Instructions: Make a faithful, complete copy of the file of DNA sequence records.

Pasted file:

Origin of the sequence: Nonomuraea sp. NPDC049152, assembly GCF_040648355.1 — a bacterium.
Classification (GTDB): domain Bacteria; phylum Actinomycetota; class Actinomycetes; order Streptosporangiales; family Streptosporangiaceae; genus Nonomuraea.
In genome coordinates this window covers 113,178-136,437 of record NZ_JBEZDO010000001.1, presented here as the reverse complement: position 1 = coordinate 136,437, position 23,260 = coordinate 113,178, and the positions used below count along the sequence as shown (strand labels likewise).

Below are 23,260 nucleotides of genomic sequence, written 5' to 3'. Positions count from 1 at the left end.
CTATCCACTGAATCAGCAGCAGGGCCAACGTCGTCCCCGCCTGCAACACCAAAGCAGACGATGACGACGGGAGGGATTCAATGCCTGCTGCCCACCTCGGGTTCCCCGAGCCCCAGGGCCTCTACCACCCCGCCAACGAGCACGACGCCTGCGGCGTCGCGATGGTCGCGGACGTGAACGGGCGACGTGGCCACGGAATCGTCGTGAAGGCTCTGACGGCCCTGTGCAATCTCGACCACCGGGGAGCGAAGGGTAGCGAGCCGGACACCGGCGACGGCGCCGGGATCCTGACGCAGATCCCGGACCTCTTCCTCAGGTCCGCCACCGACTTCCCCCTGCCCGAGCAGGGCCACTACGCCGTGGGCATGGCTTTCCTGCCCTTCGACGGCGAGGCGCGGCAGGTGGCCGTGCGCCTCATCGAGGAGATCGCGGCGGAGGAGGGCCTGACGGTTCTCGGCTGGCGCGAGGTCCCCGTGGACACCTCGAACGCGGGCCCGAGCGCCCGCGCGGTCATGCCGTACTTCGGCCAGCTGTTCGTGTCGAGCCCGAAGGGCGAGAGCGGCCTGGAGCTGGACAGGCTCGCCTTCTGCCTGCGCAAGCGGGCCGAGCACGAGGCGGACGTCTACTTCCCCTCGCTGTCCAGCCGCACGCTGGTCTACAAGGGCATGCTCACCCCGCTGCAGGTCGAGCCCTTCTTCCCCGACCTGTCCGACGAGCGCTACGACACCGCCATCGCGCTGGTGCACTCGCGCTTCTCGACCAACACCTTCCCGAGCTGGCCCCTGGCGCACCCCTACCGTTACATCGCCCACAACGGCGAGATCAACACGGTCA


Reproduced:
Origin of the sequence: Nonomuraea sp. NPDC049152, assembly GCF_040648355.1 — a bacterium.
Classification (GTDB): domain Bacteria; phylum Actinomycetota; class Actinomycetes; order Streptosporangiales; family Streptosporangiaceae; genus Nonomuraea.
In genome coordinates this window covers 113,178-136,437 of record NZ_JBEZDO010000001.1, presented here as the reverse complement: position 1 = coordinate 136,437, position 23,260 = coordinate 113,178, and the positions used below count along the sequence as shown (strand labels likewise).

Below are 23,260 nucleotides of genomic sequence, written 5' to 3'. Positions count from 1 at the left end.
CTATCCACTGAATCAGCAGCAGGGCCAACGTCGTCCCCGCCTGCAACACCAAAGCAGACGATGACGACGGGAGGGATTCAATGCCTGCTGCCCACCTCGGGTTCCCCGAGCCCCAGGGCCTCTACCACCCCGCCAACGAGCACGACGCCTGCGGCGTCGCGATGGTCGCGGACGTGAACGGGCGACGTGGCCACGGAATCGTCGTGAAGGCTCTGACGGCCCTGTGCAATCTCGACCACCGGGGAGCGAAGGGTAGCGAGCCGGACACCGGCGACGGCGCCGGGATCCTGACGCAGATCCCGGACCTCTTCCTCAGGTCCGCCACCGACTTCCCCCTGCCCGAGCAGGGCCACTACGCCGTGGGCATGGCTTTCCTGCCCTTCGACGGCGAGGCGCGGCAGGTGGCCGTGCGCCTCATCGAGGAGATCGCGGCGGAGGAGGGCCTGACGGTTCTCGGCTGGCGCGAGGTCCCCGTGGACACCTCGAACGCGGGCCCGAGCGCCCGCGCGGTCATGCCGTACTTCGGCCAGCTGTTCGTGTCGAGCCCGAAGGGCGAGAGCGGCCTGGAGCTGGACAGGCTCGCCTTCTGCCTGCGCAAGCGGGCCGAGCACGAGGCGGACGTCTACTTCCCCTCGCTGTCCAGCCGCACGCTGGTCTACAAGGGCATGCTCACCCCGCTGCAGGTCGAGCCCTTCTTCCCCGACCTGTCCGACGAGCGCTACGACACCGCCATCGCGCTGGTGCACTCGCGCTTCTCGACCAACACCTTCCCGAGCTGGCCCCTGGCGCACCCCTACCGTTACATCGCCCACAACGGCGAGATCAACACGGTCA